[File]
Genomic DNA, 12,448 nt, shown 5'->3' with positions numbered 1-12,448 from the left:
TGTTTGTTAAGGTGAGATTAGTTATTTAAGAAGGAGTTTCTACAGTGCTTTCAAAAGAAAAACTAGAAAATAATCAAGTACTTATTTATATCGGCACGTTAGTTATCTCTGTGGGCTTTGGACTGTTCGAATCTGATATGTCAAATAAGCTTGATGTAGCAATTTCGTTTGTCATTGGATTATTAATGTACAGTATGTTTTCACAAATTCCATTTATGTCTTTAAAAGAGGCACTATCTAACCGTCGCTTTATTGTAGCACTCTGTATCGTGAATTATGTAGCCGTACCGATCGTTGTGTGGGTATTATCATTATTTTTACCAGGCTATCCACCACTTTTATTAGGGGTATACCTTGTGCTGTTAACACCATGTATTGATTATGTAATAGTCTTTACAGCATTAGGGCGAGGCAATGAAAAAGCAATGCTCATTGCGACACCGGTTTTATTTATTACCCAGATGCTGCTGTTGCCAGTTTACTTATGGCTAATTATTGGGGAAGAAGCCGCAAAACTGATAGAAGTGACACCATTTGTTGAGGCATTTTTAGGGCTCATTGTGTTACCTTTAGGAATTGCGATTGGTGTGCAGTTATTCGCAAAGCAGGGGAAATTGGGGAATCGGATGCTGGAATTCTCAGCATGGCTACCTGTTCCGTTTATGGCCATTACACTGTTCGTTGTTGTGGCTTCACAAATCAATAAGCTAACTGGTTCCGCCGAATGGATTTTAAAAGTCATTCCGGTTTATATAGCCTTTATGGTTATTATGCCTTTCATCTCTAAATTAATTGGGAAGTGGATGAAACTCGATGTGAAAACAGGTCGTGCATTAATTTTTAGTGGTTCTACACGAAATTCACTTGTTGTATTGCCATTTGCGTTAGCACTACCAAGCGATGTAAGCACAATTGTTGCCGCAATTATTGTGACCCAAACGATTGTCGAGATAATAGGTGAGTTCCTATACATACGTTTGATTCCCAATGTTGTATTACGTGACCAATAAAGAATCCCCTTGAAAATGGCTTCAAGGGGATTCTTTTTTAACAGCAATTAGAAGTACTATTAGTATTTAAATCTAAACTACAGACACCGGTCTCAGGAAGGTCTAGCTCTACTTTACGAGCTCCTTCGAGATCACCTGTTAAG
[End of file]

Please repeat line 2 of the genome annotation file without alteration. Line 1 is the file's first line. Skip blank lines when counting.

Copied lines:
TGTTTGTTAAGGTGAGATTAGTTATTTAAGAAGGAGTTTCTACAGTGCTTTCAAAAGAAAAACTAGAAAATAATCAAGTACTTATTTATATCGGCACGTTAGTTATCTCTGTGGGCTTTGGACTGTTCGAATCTGATATGTCAAATAAGCTTGATGTAGCAATTTCGTTTGTCATTGGATTATTAATGTACAGTATGTTTTCACAAATTCCATTTATGTCTTTAAAAGAGGCACTATCTAACCGTCGCTTTATTGTAGCACTCTGTATCGTGAATTATGTAGCCGTACCGATCGTTGTGTGGGTATTATCATTATTTTTACCAGGCTATCCACCACTTTTATTAGGGGTATACCTTGTGCTGTTAACACCATGTATTGATTATGTAATAGTCTTTACAGCATTAGGGCGAGGCAATGAAAAAGCAATGCTCATTGCGACACCGGTTTTATTTATTACCCAGATGCTGCTGTTGCCAGTTTACTTATGGCTAATTATTGGGGAAGAAGCCGCAAAACTGATAGAAGTGACACCATTTGTTGAGGCATTTTTAGGGCTCATTGTGTTACCTTTAGGAATTGCGATTGGTGTGCAGTTATTCGCAAAGCAGGGGAAATTGGGGAATCGGATGCTGGAATTCTCAGCATGGCTACCTGTTCCGTTTATGGCCATTACACTGTTCGTTGTTGTGGCTTCACAAATCAATAAGCTAACTGGTTCCGCCGAATGGATTTTAAAAGTCATTCCGGTTTATATAGCCTTTATGGTTATTATGCCTTTCATCTCTAAATTAATTGGGAAGTGGATGAAACTCGATGTGAAAACAGGTCGTGCATTAATTTTTAGTGGTTCTACACGAAATTCACTTGTTGTATTGCCATTTGCGTTAGCACTACCAAGCGATGTAAGCACAATTGTTGCCGCAATTATTGTGACCCAAACGATTGTCGAGATAATAGGTGAGTTCCTATACATACGTTTGATTCCCAATGTTGTATTACGTGACCAATAAAGAATCCCCTTGAAAATGGCTTCAAGGGGATTCTTTTTTAACAGCAATTAGAAGTACTATTAGTATTTAAATCTAAACTACAGACACCGGTCTCAGGAAGGTCTAGCTCTACTTTACGAGCTCCTTCGAGATCACCTGTTAAG